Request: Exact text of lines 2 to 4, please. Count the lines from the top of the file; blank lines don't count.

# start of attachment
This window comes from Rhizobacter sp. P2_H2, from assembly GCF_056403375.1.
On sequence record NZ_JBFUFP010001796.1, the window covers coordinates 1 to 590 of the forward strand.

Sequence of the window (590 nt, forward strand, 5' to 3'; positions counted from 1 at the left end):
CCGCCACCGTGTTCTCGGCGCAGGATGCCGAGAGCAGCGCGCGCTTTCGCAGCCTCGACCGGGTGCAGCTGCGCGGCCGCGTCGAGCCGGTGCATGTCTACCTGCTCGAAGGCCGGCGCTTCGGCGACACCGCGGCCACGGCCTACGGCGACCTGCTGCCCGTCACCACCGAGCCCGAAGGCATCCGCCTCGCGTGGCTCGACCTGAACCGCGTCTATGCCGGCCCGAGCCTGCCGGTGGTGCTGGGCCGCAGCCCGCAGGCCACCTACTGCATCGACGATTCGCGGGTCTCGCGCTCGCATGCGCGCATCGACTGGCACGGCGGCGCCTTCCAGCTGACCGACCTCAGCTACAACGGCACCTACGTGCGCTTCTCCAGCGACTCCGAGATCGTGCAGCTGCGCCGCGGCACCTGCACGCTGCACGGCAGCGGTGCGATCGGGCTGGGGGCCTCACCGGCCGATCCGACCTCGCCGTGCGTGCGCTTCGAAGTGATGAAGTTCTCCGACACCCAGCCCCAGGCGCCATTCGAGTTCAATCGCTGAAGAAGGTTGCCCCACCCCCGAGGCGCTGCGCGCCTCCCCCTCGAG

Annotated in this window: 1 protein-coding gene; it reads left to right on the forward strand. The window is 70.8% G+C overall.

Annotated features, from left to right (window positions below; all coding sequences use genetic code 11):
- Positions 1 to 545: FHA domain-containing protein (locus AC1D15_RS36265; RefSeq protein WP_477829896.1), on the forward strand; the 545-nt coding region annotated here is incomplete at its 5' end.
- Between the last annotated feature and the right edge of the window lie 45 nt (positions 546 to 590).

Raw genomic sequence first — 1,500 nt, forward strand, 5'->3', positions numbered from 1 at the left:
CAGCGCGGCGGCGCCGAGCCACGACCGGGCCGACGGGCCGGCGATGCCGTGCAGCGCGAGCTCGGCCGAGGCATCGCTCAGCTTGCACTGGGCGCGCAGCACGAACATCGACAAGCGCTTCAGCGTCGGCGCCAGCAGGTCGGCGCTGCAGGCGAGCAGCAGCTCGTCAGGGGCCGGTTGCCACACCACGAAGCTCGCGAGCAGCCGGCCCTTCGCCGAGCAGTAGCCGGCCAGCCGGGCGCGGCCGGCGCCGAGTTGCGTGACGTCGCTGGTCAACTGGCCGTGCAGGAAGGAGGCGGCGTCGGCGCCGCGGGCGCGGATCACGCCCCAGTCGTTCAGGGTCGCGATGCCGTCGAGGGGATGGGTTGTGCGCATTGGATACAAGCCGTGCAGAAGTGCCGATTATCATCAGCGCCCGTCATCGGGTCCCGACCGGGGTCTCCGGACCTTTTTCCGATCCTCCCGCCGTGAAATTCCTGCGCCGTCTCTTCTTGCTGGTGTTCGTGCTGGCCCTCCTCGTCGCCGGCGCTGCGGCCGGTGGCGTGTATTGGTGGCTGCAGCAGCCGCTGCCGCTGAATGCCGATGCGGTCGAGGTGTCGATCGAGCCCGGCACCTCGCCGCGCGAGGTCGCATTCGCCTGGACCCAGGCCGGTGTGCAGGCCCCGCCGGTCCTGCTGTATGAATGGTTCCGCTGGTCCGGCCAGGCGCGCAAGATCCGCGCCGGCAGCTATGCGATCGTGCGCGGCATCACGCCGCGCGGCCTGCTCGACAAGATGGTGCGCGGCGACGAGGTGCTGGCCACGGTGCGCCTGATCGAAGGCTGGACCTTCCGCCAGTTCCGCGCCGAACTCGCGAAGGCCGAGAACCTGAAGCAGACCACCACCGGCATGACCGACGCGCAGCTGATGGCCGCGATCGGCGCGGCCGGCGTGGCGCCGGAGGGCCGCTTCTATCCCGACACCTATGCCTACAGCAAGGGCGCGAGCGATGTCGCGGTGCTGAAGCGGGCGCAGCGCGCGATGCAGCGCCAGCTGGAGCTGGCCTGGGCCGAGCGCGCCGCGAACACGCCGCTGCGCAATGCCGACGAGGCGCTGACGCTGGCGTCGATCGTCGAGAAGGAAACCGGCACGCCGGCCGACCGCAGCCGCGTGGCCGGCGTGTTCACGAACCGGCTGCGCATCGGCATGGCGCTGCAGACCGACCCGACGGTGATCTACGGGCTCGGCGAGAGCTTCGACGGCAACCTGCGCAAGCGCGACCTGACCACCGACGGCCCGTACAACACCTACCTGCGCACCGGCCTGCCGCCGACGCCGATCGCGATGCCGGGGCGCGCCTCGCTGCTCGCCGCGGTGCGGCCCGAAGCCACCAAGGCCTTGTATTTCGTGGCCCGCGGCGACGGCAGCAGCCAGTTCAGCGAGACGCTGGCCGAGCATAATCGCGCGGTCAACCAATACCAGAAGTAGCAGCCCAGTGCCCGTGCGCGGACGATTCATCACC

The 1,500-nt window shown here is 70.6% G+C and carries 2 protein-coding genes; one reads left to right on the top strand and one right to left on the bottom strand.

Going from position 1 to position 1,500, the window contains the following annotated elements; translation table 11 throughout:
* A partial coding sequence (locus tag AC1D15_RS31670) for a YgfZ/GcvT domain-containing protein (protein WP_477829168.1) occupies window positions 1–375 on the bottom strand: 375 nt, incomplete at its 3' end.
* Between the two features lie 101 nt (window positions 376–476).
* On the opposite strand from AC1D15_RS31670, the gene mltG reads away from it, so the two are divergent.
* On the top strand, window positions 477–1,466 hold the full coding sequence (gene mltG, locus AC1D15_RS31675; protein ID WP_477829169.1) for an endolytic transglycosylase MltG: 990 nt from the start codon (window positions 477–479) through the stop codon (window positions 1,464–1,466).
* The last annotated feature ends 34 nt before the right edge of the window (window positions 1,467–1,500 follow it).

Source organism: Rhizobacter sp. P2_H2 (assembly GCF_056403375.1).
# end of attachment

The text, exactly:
On sequence record NZ_JBFUFP010001796.1, the window covers coordinates 1 to 590 of the forward strand.

Sequence of the window (590 nt, forward strand, 5' to 3'; positions counted from 1 at the left end):
CCGCCACCGTGTTCTCGGCGCAGGATGCCGAGAGCAGCGCGCGCTTTCGCAGCCTCGACCGGGTGCAGCTGCGCGGCCGCGTCGAGCCGGTGCATGTCTACCTGCTCGAAGGCCGGCGCTTCGGCGACACCGCGGCCACGGCCTACGGCGACCTGCTGCCCGTCACCACCGAGCCCGAAGGCATCCGCCTCGCGTGGCTCGACCTGAACCGCGTCTATGCCGGCCCGAGCCTGCCGGTGGTGCTGGGCCGCAGCCCGCAGGCCACCTACTGCATCGACGATTCGCGGGTCTCGCGCTCGCATGCGCGCATCGACTGGCACGGCGGCGCCTTCCAGCTGACCGACCTCAGCTACAACGGCACCTACGTGCGCTTCTCCAGCGACTCCGAGATCGTGCAGCTGCGCCGCGGCACCTGCACGCTGCACGGCAGCGGTGCGATCGGGCTGGGGGCCTCACCGGCCGATCCGACCTCGCCGTGCGTGCGCTTCGAAGTGATGAAGTTCTCCGACACCCAGCCCCAGGCGCCATTCGAGTTCAATCGCTGAAGAAGGTTGCCCCACCCCCGAGGCGCTGCGCGCCTCCCCCTCGAG